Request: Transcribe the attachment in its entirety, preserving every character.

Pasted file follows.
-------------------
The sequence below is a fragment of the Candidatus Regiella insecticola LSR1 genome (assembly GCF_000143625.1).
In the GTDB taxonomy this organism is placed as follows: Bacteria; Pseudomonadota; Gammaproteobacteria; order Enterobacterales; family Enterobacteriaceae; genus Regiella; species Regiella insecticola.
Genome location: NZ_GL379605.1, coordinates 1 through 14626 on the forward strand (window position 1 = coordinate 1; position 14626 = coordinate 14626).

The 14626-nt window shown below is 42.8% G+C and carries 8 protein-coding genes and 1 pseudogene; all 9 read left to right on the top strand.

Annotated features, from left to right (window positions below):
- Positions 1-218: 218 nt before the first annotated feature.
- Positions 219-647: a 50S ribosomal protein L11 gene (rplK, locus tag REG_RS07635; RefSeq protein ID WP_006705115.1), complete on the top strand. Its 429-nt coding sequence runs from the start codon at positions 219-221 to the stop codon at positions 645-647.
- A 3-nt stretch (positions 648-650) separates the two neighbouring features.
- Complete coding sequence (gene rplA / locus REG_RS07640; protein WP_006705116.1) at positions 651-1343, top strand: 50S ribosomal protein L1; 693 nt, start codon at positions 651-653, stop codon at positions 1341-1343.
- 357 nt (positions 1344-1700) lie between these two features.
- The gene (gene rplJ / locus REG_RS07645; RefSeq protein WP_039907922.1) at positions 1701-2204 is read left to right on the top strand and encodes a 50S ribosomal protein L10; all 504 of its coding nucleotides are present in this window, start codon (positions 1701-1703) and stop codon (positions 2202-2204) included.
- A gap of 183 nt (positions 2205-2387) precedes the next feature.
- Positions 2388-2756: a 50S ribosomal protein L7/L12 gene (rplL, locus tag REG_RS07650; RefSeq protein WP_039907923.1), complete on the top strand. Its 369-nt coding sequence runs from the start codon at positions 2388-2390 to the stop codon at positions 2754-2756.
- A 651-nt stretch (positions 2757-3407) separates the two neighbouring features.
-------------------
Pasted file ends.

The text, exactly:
The sequence below is a fragment of the Candidatus Regiella insecticola LSR1 genome (assembly GCF_000143625.1).
In the GTDB taxonomy this organism is placed as follows: Bacteria; Pseudomonadota; Gammaproteobacteria; order Enterobacterales; family Enterobacteriaceae; genus Regiella; species Regiella insecticola.
Genome location: NZ_GL379605.1, coordinates 1 through 14626 on the forward strand (window position 1 = coordinate 1; position 14626 = coordinate 14626).

The 14626-nt window shown below is 42.8% G+C and carries 8 protein-coding genes and 1 pseudogene; all 9 read left to right on the top strand.

Annotated features, from left to right (window positions below):
- Positions 1-218: 218 nt before the first annotated feature.
- Positions 219-647: a 50S ribosomal protein L11 gene (rplK, locus tag REG_RS07635; RefSeq protein ID WP_006705115.1), complete on the top strand. Its 429-nt coding sequence runs from the start codon at positions 219-221 to the stop codon at positions 645-647.
- A 3-nt stretch (positions 648-650) separates the two neighbouring features.
- Complete coding sequence (gene rplA / locus REG_RS07640; protein WP_006705116.1) at positions 651-1343, top strand: 50S ribosomal protein L1; 693 nt, start codon at positions 651-653, stop codon at positions 1341-1343.
- 357 nt (positions 1344-1700) lie between these two features.
- The gene (gene rplJ / locus REG_RS07645; RefSeq protein WP_039907922.1) at positions 1701-2204 is read left to right on the top strand and encodes a 50S ribosomal protein L10; all 504 of its coding nucleotides are present in this window, start codon (positions 1701-1703) and stop codon (positions 2202-2204) included.
- A gap of 183 nt (positions 2205-2387) precedes the next feature.
- Positions 2388-2756: a 50S ribosomal protein L7/L12 gene (rplL, locus tag REG_RS07650; RefSeq protein WP_039907923.1), complete on the top strand. Its 369-nt coding sequence runs from the start codon at positions 2388-2390 to the stop codon at positions 2754-2756.
- A 651-nt stretch (positions 2757-3407) separates the two neighbouring features.